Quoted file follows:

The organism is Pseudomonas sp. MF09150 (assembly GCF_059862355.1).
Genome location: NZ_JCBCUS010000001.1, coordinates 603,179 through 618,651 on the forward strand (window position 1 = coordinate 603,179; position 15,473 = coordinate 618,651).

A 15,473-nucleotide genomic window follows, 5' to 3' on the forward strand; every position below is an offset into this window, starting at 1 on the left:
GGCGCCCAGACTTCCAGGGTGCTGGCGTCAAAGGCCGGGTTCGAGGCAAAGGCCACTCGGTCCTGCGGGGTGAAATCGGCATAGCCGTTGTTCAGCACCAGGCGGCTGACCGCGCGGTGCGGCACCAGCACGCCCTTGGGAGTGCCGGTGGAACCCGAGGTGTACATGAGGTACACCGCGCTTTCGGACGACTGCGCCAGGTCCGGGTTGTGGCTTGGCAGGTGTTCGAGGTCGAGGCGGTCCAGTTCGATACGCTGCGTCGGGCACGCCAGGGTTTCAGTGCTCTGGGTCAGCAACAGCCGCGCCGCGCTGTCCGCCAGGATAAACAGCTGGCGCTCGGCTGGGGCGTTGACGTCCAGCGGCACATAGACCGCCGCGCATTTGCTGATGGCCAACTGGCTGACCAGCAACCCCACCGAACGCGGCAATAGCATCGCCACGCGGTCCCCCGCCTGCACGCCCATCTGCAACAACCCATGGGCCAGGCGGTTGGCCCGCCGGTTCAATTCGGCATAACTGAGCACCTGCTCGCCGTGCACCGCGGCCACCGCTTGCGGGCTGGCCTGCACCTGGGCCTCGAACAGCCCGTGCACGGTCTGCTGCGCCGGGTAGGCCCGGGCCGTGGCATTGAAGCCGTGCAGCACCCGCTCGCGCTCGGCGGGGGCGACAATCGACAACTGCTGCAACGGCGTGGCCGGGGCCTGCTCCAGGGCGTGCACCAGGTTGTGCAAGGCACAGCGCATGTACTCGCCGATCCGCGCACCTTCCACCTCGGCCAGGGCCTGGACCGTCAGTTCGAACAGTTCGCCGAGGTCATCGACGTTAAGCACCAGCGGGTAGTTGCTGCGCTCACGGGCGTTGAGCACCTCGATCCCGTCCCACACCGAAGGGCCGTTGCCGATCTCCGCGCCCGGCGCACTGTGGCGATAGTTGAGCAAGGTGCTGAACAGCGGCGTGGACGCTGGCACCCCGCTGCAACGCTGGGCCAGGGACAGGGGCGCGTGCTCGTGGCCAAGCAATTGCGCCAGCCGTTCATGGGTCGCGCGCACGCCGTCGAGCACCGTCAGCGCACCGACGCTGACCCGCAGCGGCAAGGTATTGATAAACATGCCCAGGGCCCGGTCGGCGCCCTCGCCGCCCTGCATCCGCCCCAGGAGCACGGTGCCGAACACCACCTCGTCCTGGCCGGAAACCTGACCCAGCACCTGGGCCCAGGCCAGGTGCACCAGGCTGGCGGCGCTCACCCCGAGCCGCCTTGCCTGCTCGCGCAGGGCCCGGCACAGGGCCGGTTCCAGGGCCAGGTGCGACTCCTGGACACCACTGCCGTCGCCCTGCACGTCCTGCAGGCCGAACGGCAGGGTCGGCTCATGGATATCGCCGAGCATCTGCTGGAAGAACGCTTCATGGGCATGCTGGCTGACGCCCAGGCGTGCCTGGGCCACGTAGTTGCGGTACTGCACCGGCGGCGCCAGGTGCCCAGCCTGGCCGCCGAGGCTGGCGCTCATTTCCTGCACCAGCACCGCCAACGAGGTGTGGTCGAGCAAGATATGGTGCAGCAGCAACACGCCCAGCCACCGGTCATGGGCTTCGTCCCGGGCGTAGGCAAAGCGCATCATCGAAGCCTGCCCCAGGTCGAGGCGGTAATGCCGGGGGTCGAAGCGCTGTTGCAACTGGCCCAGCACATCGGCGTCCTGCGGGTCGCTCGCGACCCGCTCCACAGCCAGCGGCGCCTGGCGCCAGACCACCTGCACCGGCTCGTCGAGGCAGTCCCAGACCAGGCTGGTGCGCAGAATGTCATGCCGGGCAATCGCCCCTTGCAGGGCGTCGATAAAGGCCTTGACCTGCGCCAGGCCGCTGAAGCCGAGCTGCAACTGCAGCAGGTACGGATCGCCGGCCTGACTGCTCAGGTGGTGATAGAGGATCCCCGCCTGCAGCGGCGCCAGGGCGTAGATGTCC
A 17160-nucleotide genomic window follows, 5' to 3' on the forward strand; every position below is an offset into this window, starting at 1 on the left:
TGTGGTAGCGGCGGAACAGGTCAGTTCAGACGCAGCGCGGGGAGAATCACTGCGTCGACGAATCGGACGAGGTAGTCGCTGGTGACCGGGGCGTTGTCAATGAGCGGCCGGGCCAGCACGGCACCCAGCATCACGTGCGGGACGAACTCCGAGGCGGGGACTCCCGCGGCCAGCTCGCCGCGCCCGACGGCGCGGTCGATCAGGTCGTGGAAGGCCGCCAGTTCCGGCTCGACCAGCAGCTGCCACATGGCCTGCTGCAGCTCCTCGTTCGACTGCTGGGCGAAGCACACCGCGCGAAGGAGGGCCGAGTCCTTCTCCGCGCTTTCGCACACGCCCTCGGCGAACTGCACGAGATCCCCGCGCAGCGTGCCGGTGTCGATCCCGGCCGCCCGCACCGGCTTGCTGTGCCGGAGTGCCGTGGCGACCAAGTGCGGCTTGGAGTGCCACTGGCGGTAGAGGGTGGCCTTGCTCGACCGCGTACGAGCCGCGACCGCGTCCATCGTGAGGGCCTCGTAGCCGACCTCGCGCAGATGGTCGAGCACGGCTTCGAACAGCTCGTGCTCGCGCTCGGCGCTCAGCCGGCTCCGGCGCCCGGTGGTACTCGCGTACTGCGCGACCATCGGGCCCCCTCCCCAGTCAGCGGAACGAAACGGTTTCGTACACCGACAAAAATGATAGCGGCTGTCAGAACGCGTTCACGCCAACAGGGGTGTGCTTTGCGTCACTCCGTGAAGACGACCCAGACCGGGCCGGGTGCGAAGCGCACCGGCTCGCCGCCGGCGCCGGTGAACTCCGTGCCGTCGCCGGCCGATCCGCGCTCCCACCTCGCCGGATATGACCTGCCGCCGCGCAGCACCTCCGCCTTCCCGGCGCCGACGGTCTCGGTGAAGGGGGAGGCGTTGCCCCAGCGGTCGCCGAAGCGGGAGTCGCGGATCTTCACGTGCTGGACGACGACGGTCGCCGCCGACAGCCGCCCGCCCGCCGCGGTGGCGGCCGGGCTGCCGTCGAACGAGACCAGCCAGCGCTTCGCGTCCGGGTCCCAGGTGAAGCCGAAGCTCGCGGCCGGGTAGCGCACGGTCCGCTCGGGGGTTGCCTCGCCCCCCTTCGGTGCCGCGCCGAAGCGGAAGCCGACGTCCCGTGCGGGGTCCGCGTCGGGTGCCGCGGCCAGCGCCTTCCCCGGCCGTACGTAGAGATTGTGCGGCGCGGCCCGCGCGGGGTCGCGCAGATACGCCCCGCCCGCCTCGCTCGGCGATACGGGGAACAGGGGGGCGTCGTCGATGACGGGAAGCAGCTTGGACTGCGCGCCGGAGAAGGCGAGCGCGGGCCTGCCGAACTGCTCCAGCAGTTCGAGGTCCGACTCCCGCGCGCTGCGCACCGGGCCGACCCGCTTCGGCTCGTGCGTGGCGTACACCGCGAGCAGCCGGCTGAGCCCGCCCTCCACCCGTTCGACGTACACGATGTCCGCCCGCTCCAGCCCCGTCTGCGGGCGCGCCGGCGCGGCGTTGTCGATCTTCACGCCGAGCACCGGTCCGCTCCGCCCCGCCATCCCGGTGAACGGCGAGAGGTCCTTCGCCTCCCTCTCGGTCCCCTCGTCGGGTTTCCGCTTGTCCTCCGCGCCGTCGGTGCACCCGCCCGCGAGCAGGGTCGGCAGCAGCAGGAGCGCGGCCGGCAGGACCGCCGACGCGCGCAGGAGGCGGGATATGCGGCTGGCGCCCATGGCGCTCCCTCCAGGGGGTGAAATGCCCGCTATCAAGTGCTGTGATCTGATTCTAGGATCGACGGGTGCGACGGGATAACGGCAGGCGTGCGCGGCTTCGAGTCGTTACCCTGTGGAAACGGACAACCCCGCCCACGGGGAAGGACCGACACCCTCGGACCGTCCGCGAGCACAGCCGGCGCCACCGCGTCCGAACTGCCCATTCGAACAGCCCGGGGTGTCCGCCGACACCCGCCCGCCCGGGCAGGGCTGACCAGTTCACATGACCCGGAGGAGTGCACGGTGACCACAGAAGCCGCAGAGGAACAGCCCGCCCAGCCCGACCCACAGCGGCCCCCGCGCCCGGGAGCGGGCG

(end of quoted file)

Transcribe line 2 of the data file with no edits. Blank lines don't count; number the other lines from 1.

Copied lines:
Genome location: NZ_JCBCUS010000001.1, coordinates 603,179 through 618,651 on the forward strand (window position 1 = coordinate 603,179; position 15,473 = coordinate 618,651).